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Judge Dahiru Saleh who annulled June 12 poll is dead



The judge who annulled the June 12, 1993, presidential election, presumed to be the freest and fairest in the nation’s history, Dahiru Saleh, is dead.

TheCable reports that the retired judge died in Bauchi state and would be buried in his hometown of Azare, still in Bauchi, on the evening of Thursday, May 7.

Until his death, he held the title of “Mutawalle” of Katagum Emirate in Bauchi.

He was the chief judge of the federal capital territory (FCT) high court.

June 12, 1993 election was adjudged as one of the most credible in the history of the country.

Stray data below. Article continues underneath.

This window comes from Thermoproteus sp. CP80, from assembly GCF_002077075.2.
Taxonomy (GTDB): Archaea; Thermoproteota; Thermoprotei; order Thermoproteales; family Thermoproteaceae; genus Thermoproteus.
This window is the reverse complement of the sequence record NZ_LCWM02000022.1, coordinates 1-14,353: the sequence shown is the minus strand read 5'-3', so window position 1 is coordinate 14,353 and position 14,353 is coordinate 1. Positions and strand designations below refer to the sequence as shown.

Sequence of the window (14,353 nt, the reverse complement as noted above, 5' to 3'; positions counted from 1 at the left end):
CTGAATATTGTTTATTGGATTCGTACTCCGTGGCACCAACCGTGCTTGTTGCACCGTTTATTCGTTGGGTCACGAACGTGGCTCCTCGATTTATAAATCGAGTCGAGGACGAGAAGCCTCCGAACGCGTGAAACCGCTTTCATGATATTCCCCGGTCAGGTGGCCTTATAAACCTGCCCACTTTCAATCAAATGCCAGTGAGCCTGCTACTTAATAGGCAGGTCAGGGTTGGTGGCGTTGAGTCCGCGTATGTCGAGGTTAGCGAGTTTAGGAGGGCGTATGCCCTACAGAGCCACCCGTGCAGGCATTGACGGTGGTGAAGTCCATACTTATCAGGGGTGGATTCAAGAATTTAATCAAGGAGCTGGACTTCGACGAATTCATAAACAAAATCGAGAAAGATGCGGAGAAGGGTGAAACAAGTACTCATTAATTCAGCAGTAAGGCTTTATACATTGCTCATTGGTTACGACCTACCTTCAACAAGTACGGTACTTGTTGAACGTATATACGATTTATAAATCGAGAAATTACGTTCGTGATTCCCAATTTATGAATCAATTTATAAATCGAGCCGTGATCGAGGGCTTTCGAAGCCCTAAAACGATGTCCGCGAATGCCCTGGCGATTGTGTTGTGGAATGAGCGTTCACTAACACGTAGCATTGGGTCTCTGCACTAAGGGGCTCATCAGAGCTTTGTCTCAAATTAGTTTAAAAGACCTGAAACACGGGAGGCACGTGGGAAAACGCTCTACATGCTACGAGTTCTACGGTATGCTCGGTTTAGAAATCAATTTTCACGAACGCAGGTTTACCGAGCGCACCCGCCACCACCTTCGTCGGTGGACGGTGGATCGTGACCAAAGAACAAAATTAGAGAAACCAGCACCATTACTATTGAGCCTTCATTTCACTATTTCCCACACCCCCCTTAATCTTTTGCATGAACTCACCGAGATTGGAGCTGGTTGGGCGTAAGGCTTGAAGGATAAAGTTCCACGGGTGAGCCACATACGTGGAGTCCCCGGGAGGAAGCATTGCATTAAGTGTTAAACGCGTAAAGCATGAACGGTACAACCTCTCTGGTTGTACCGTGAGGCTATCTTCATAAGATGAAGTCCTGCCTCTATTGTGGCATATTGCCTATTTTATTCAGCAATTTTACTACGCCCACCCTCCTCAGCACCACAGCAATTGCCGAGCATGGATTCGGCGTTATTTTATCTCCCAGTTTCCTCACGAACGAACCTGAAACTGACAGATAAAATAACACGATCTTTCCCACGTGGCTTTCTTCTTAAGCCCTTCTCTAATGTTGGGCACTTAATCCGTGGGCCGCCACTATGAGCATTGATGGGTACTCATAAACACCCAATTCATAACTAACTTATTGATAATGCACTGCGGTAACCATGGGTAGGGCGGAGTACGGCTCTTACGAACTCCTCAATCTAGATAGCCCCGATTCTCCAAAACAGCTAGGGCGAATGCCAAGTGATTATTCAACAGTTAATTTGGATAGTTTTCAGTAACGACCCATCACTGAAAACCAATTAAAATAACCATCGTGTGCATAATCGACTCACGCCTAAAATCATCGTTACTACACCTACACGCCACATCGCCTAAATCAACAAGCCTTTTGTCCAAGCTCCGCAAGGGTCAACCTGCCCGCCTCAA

The late Moshood Kashimawo Olawale (MKO) Abiola, who was the presidential candidate of the Social Democratic Party (SDP) was leading Bashir Tofa, his National Republican Convention (NRC) rival, by a wide margin but the exercise was cancelled by Saleh ahead of the final announcement of results. This threw the country into months of chaos as protesters hit the streets, calling on Ibrahim Babangida, then the military president, to step down. Babaginda had eventually stepped aside, while Ernest Shonekan took over as interim president but Sani Abacha, the late military dictator, overthrew Shonekan less than three months later. Abiola was later arrested by the regime of Abacha and he died in detention on July 7, 1998.

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